First it was $1 bread, then $1 milk and now it’s cheap roast chook. With a total market value of $89.5 billion at stake, the country’s supermarket industry is one very hard-fought battlefield.
So how are the major players tracking in terms of market share?
As of December 2015, ALDI holds 12.1% of the total supermarket market (up slightly from March 2015, when it was 11.6%). With its first South Australian stores now open and its expansion into Western Australia due to start rolling out mid-year, the future is looking bright for the German supermarket chain’s quest for a bigger slice of the Aussie supermarket pie.
Although Woolworths Group retains the largest market share of 37.3%, this has declined from 38.5%. Meanwhile, its bitter rival Coles Group is narrowing the gap, having increased its share from 31.8% to 32.5% over the same period. IGA is relatively stable with a 9.7% share.
ALDI’s dollar share of the market is just under one-third of Woolworth’s, but it is a different story when you consider customer volume. As Roy Morgan’s data revealed recently, customer loyalty is in short supply when it comes to supermarkets, with cross-visitation a regular occurrence – and the fact that ALDI holds a 36.8% share of total grocery buyers (or half of Woolworths’ 72.5%) certainly bears this out.
In an average four-week period, 5.3 million Australian consumers shop at ALDI, 10.5 million shop at Woolworths, 10 million shop at Coles and just over 4 million shop at IGA, while almost 4 million frequent other supermarkets. Some 37.1% of these shoppers visit at least one Coles, one Woolies and one other supermarket during this time.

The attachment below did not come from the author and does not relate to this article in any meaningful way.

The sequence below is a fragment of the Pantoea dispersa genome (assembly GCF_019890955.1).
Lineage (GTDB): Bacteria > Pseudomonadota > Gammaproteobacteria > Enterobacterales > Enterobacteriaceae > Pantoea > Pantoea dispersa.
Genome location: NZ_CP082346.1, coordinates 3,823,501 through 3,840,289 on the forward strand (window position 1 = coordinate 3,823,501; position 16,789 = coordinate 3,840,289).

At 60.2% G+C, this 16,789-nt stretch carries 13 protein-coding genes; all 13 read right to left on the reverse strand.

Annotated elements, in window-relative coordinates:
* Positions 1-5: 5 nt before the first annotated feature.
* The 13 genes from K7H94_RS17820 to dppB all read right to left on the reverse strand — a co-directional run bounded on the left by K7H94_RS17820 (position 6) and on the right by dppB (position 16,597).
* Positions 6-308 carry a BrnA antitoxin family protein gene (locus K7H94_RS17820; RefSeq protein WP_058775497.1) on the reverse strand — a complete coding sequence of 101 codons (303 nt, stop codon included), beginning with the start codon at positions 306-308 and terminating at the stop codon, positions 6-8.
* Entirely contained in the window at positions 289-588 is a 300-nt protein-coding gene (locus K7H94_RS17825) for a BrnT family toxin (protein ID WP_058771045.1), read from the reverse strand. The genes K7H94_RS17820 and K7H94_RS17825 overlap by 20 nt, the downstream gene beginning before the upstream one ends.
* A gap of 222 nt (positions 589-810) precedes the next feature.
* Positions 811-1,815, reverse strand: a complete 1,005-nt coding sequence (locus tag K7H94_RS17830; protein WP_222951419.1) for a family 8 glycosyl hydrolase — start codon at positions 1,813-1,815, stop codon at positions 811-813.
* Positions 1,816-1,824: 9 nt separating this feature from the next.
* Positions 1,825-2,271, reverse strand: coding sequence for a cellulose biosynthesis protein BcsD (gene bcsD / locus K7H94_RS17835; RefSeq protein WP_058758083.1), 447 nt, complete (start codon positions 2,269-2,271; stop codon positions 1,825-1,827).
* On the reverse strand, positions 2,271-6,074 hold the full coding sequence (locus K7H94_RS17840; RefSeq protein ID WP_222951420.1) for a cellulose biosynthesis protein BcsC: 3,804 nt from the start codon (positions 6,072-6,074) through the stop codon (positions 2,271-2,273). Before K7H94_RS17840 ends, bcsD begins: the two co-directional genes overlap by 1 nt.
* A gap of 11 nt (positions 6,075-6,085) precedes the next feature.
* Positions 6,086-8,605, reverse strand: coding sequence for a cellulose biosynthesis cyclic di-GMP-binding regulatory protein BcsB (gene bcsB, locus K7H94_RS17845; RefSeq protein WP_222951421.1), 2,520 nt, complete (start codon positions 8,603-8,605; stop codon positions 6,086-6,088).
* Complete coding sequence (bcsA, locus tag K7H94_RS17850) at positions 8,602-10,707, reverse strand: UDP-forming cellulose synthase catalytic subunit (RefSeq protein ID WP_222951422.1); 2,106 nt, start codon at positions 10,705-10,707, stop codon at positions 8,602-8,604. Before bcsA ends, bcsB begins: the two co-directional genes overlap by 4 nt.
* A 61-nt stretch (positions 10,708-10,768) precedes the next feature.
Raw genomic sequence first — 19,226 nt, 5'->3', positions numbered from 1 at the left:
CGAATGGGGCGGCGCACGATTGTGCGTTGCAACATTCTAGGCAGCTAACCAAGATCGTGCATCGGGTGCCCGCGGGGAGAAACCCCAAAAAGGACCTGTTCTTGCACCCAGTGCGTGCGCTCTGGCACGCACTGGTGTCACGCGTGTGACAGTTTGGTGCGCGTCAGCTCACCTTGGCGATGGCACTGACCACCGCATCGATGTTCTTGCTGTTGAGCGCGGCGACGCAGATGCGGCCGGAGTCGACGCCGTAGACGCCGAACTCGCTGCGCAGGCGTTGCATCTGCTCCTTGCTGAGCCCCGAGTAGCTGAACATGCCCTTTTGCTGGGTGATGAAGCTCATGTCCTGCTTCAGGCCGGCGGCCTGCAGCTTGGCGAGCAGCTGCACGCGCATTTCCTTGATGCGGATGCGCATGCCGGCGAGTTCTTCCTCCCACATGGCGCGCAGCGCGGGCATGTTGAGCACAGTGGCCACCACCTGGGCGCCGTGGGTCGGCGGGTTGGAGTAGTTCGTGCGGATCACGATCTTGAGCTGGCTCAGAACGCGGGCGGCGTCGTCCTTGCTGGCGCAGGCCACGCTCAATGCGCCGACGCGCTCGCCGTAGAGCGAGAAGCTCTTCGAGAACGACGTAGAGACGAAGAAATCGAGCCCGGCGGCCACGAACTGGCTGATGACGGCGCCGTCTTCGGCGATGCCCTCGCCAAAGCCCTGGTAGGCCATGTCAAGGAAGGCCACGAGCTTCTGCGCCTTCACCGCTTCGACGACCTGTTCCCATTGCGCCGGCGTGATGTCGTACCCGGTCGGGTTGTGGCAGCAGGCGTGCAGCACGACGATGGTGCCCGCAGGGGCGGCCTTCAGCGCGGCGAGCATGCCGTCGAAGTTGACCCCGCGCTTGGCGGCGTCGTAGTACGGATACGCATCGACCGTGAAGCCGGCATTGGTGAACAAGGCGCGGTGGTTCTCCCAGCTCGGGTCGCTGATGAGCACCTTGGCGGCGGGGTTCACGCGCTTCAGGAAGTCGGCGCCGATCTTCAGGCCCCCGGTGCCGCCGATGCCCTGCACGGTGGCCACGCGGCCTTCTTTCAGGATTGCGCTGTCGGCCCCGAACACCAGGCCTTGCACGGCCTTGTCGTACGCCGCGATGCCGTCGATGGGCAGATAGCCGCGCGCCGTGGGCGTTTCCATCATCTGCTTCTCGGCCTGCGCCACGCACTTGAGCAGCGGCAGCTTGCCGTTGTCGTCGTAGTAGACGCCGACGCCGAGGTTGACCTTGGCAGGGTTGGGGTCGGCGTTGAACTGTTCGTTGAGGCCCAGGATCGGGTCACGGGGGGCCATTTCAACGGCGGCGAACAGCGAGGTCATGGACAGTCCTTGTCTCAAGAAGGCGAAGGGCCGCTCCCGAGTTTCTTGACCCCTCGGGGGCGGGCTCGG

Michele Levine, CEO, Roy Morgan Research, says: “With its South Australian expansion now underway, and WA to follow soon, it’s no wonder ALDI’s dollar share of the Australian supermarket market is rising. Obviously, the German chain has a long way to go before it threatens Woolworths’ and Coles’ share of the market, but then again, Rome wasn’t built in a day.
“Meanwhile Woolworths’ dollar share of the market has declined once again — not so much as to knock them off top spot, but still cause for concern, especially given that Coles is showing signs of catching up.
“As they do with dollar market share, Woolworths and Coles have the largest customer bases by far, but with just one in five grocery buyers shopping exclusively at one supermarket, neither of these heavyweights should get too comfortable. Although ALDI has a much smaller dollar share of the market, it is already punching above its weight in term of customer volume and has more than doubled shopper numbers since January 2007.
“With so much choice available to them, Australian supermarket shoppers are in a position of power. As Woolies learnt last year with its disastrous ANZAC campaign, and as ALDI is discovering now after refusing to heed the call to phase out caged eggs (as Woolworths and Coles are doing), the consequences of alienating consumers are very real – and very public.”
Source: Roy Morgan